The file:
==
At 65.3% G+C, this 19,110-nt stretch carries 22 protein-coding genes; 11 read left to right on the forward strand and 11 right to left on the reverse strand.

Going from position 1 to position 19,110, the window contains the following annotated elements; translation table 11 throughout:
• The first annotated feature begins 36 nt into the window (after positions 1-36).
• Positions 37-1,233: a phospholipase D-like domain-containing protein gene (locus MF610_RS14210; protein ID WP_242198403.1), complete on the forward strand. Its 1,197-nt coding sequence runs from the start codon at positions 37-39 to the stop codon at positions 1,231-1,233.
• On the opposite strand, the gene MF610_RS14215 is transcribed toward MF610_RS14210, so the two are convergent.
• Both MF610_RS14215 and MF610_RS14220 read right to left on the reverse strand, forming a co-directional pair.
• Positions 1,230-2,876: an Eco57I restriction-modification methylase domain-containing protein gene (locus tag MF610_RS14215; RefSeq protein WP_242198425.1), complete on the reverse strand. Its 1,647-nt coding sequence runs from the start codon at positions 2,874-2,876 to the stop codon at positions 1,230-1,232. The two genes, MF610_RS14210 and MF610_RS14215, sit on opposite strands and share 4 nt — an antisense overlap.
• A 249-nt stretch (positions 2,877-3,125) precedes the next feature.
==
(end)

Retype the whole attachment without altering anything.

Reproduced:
At 65.3% G+C, this 19,110-nt stretch carries 22 protein-coding genes; 11 read left to right on the forward strand and 11 right to left on the reverse strand.

Going from position 1 to position 19,110, the window contains the following annotated elements; translation table 11 throughout:
• The first annotated feature begins 36 nt into the window (after positions 1-36).
• Positions 37-1,233: a phospholipase D-like domain-containing protein gene (locus MF610_RS14210; protein ID WP_242198403.1), complete on the forward strand. Its 1,197-nt coding sequence runs from the start codon at positions 37-39 to the stop codon at positions 1,231-1,233.
• On the opposite strand, the gene MF610_RS14215 is transcribed toward MF610_RS14210, so the two are convergent.
• Both MF610_RS14215 and MF610_RS14220 read right to left on the reverse strand, forming a co-directional pair.
• Positions 1,230-2,876: an Eco57I restriction-modification methylase domain-containing protein gene (locus tag MF610_RS14215; RefSeq protein WP_242198425.1), complete on the reverse strand. Its 1,647-nt coding sequence runs from the start codon at positions 2,874-2,876 to the stop codon at positions 1,230-1,232. The two genes, MF610_RS14210 and MF610_RS14215, sit on opposite strands and share 4 nt — an antisense overlap.
• A 249-nt stretch (positions 2,877-3,125) precedes the next feature.